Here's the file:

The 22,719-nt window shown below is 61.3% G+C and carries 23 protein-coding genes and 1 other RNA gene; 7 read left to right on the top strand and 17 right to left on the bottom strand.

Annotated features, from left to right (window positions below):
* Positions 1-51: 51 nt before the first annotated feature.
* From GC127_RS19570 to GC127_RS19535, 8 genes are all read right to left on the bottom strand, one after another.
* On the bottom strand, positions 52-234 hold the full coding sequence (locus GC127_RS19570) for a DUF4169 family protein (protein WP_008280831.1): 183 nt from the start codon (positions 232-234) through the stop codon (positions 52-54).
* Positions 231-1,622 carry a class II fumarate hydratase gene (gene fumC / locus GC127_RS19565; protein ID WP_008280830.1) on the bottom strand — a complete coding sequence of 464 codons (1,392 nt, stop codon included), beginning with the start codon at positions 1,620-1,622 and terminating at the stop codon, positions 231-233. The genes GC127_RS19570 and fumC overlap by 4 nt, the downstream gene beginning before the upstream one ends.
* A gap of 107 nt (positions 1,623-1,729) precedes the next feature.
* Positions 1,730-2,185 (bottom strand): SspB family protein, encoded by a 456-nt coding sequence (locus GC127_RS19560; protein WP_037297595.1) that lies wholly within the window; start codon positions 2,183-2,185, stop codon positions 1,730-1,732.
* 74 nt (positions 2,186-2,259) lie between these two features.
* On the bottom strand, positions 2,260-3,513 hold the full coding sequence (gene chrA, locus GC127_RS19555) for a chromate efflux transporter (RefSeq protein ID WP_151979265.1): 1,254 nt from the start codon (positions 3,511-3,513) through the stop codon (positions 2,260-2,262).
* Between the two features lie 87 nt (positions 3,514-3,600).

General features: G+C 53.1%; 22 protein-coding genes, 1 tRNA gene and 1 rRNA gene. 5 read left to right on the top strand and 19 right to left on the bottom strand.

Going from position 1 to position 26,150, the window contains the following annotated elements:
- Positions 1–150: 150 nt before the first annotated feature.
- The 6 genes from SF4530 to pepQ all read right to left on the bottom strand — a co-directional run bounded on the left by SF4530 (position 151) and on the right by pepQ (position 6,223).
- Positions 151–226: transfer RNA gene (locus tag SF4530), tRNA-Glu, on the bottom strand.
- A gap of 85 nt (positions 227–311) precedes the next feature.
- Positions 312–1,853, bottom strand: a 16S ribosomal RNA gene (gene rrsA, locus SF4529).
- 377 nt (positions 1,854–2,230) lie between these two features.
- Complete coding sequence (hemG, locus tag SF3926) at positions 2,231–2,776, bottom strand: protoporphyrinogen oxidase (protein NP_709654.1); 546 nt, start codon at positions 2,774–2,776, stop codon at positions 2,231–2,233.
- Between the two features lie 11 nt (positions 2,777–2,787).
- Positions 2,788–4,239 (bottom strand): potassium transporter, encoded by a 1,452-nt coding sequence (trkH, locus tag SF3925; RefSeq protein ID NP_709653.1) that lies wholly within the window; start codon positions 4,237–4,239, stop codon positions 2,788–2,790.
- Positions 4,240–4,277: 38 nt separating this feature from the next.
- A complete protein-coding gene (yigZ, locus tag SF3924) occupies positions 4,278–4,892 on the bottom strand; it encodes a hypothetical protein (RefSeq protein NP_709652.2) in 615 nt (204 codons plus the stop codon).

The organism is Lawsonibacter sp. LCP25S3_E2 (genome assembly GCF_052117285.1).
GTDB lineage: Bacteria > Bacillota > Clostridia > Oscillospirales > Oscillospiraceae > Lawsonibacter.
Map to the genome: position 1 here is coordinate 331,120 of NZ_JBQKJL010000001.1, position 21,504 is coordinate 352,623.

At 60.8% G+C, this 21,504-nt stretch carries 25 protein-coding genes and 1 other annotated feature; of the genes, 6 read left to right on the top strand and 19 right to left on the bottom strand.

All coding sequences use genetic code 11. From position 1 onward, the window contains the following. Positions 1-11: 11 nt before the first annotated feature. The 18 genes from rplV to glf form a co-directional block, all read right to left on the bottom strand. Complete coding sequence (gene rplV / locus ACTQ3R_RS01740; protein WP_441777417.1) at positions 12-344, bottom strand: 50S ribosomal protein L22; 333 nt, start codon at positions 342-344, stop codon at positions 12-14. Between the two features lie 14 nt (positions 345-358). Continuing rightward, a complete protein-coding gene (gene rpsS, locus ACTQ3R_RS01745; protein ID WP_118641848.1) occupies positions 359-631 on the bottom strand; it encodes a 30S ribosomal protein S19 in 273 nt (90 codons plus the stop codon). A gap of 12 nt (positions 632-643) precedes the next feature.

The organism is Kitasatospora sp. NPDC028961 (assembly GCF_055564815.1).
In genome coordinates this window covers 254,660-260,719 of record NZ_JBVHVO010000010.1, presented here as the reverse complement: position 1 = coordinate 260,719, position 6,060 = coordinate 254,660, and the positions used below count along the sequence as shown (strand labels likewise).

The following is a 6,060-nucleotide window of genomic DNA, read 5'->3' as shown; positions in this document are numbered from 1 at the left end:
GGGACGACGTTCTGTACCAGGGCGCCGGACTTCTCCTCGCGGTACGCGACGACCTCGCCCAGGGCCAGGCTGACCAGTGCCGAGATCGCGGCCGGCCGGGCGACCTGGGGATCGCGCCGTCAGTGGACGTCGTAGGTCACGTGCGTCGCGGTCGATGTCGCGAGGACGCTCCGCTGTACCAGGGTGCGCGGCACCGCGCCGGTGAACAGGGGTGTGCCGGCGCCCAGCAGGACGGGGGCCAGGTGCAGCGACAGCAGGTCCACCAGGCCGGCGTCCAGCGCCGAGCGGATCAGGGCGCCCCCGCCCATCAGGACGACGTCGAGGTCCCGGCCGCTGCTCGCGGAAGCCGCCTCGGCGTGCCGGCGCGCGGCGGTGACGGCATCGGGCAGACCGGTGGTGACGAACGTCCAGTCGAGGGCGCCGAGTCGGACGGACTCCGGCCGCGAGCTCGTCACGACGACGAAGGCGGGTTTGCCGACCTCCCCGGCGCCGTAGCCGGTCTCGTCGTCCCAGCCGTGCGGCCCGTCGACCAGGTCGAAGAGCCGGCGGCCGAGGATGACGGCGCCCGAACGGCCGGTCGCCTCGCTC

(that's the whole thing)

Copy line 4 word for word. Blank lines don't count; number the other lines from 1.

* From GC127_RS19570 to GC127_RS19535, 8 genes are all read right to left on the bottom strand, one after another.